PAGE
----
February 17, 2012
Washington, D.C. –The Association of American Veterinary Medical Colleges (AAVMC) announced today that it has awarded the 2012 AAVMC Senator John Melcher, DVM Leadership in Public Policy Award to Dr. Lonnie King, dean of The Ohio State University College of Veterinary Medicine. The award will be presented March 10 at the AAVMC’s Annual Conference in Alexandria, Va.
"Dr. King is an expert in One Health and the emergence of new diseases, who has successfully advocated for important legislation and demonstrated leadership throughout his career in government and academia,” said Dr. Bennie Osburn, interim executive director of the AAVMC. “The impact of his contributions as an effective leader, strategic planner, visionary, and communicator are extraordinary and far-reaching.”
In addition to leading his college, King is a professor in the Department of Veterinary Preventive Medicine and holds the Ruth Stanton Endowed Chair in Veterinary Medicine. He received his bachelor’s degree and Doctor of Veterinary Medicine (DVM) from Ohio State, a master’s degree in epidemiology from the University of Minnesota, and a master’s degree in Public Administration from American University.
Dr. King’s distinguished career includes numerous leadership positions in academia and government. He has met and interacted with numerous congressmen, state legislators, executive branch leaders, and staffers on issues of animal and public health and veterinary medical education and testified on Capitol Hill on 11 occasions.
King worked at the U.S. Department of Agriculture’s (USDA) Animal and Plant Health Inspection Service (APHIS), where he rose to become the administrator and the highest ranking veterinarian in the USDA. Under his leadership, APHIS advocated for an impressive legislative agenda, averaging 250 House and Senate bills per year, encompassing policies and regulations for animal welfare, biotechnology, disease control and eradication in animals and plants, international trade, animal/product movements, diagnostic services, vaccine development, and wildlife services. King originated the National Disease Detection System, which later became the U.S. National Animal Health Monitoring System, a key APHIS surveillance tool.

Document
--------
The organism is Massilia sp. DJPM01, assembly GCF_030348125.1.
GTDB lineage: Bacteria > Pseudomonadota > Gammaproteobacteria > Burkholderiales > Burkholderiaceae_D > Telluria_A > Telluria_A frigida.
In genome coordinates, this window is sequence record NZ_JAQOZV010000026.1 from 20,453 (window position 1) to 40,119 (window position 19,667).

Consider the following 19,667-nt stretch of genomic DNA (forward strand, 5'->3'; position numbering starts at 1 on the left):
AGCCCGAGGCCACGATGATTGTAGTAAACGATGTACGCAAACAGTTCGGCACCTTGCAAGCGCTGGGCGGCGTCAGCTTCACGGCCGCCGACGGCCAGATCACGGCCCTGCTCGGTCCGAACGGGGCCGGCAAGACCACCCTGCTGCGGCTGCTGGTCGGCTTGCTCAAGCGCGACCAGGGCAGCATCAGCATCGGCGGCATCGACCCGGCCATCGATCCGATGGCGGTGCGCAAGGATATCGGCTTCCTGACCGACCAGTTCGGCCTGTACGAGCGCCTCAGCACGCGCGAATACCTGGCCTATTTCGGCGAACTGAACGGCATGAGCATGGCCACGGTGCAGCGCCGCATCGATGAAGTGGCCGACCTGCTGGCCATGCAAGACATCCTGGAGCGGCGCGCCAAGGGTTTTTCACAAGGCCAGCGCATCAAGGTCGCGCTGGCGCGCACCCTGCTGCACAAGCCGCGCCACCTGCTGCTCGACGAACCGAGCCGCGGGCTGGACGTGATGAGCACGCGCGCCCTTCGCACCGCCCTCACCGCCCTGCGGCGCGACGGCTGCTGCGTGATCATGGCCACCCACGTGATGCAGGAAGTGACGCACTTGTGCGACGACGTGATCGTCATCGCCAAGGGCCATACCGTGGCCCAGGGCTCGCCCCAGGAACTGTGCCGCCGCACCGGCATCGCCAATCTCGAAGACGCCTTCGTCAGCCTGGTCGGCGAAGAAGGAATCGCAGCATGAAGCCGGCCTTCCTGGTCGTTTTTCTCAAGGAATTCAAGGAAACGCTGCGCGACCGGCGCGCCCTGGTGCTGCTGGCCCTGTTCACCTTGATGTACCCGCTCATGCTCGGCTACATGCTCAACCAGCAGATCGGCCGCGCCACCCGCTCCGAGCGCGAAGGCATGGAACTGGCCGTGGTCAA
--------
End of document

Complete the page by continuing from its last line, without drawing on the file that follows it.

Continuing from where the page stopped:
In 2004, he was elected to the Institute of Medicine of the National Academies of Science in recognition of his significant contributions to veterinary medicine.
In 2005, Dr. King was appointed the first director for the Office of Strategy and Innovation at the U.S. Centers for Disease Control (CDC), and in 2006, he became the first director of the National Center for Zoonotic, Vector-Borne, and Enteric Diseases, where he served as the senior CDC veterinarian. He pioneered the “One Health” program at CDC, and established CDC positions that were filled by veterinarians to ensure better linkages between human and animal health.
Dr. King was dean of the College of Veterinary Medicine at Michigan State University (MSU) for 10 years before joining CDC. At MSU, he led efforts, together with the AAVMC, to emphasize professional development and teach new skills. He was also a key driver in securing $58 million for new animal health diagnostic laboratory facilities at the college.
In 2009, he returned to academia to become the CVM dean at Ohio State, where he was recently appointed executive dean for Health Services, overseeing seven health science colleges.
Dr. King is also past president of the AAVMC and currently serves as AAVMC liaison to the Legislative Advisory Committee of the American Veterinary Medical Association (AVMA).
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The Association of American Veterinary Medical Colleges (AAVMC) is a non-profit membership organization working to protect and improve the health and welfare of animals, people and the environment by advancing academic veterinary medicine. Its members include all 33 veterinary medical colleges in the United States and Canada, nine departments of veterinary science, eight departments of comparative medicine, 12 international colleges of veterinary medicine, and three affiliate members. On the Web: http://www.aavmc.org
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